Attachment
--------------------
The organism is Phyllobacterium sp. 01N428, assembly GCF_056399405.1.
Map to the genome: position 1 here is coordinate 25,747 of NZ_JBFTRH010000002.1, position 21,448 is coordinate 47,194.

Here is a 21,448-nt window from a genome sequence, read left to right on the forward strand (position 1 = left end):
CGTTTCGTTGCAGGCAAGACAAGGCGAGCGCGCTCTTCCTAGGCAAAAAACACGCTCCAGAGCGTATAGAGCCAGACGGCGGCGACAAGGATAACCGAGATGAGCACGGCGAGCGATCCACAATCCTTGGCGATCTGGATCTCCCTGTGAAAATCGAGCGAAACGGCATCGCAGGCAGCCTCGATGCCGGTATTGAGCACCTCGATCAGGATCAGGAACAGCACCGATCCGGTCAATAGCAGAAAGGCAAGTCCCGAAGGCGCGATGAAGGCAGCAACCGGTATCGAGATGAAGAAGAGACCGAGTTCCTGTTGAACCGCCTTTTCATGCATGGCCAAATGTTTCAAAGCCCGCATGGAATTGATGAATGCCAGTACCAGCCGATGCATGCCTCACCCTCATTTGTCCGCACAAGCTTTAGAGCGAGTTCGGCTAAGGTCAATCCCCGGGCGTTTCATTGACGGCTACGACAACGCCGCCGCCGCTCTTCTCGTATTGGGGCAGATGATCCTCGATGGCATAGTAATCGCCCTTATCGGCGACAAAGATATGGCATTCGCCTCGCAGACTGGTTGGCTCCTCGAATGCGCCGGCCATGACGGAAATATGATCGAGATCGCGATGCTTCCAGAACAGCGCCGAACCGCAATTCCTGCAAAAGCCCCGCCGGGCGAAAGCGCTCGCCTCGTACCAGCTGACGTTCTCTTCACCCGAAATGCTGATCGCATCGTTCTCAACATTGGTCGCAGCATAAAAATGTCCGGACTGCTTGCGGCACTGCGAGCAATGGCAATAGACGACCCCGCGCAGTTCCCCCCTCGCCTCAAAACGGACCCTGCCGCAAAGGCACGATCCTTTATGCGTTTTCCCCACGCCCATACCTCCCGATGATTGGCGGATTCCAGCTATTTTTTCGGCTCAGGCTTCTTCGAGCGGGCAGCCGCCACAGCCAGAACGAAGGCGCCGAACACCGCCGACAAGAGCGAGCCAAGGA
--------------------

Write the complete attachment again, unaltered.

The organism is Phyllobacterium sp. 01N428, assembly GCF_056399405.1.
Map to the genome: position 1 here is coordinate 25,747 of NZ_JBFTRH010000002.1, position 21,448 is coordinate 47,194.

Here is a 21,448-nt window from a genome sequence, read left to right on the forward strand (position 1 = left end):
CGTTTCGTTGCAGGCAAGACAAGGCGAGCGCGCTCTTCCTAGGCAAAAAACACGCTCCAGAGCGTATAGAGCCAGACGGCGGCGACAAGGATAACCGAGATGAGCACGGCGAGCGATCCACAATCCTTGGCGATCTGGATCTCCCTGTGAAAATCGAGCGAAACGGCATCGCAGGCAGCCTCGATGCCGGTATTGAGCACCTCGATCAGGATCAGGAACAGCACCGATCCGGTCAATAGCAGAAAGGCAAGTCCCGAAGGCGCGATGAAGGCAGCAACCGGTATCGAGATGAAGAAGAGACCGAGTTCCTGTTGAACCGCCTTTTCATGCATGGCCAAATGTTTCAAAGCCCGCATGGAATTGATGAATGCCAGTACCAGCCGATGCATGCCTCACCCTCATTTGTCCGCACAAGCTTTAGAGCGAGTTCGGCTAAGGTCAATCCCCGGGCGTTTCATTGACGGCTACGACAACGCCGCCGCCGCTCTTCTCGTATTGGGGCAGATGATCCTCGATGGCATAGTAATCGCCCTTATCGGCGACAAAGATATGGCATTCGCCTCGCAGACTGGTTGGCTCCTCGAATGCGCCGGCCATGACGGAAATATGATCGAGATCGCGATGCTTCCAGAACAGCGCCGAACCGCAATTCCTGCAAAAGCCCCGCCGGGCGAAAGCGCTCGCCTCGTACCAGCTGACGTTCTCTTCACCCGAAATGCTGATCGCATCGTTCTCAACATTGGTCGCAGCATAAAAATGTCCGGACTGCTTGCGGCACTGCGAGCAATGGCAATAGACGACCCCGCGCAGTTCCCCCCTCGCCTCAAAACGGACCCTGCCGCAAAGGCACGATCCTTTATGCGTTTTCCCCACGCCCATACCTCCCGATGATTGGCGGATTCCAGCTATTTTTTCGGCTCAGGCTTCTTCGAGCGGGCAGCCGCCACAGCCAGAACGAAGGCGCCGAACACCGCCGACAAGAGCGAGCCAAGGA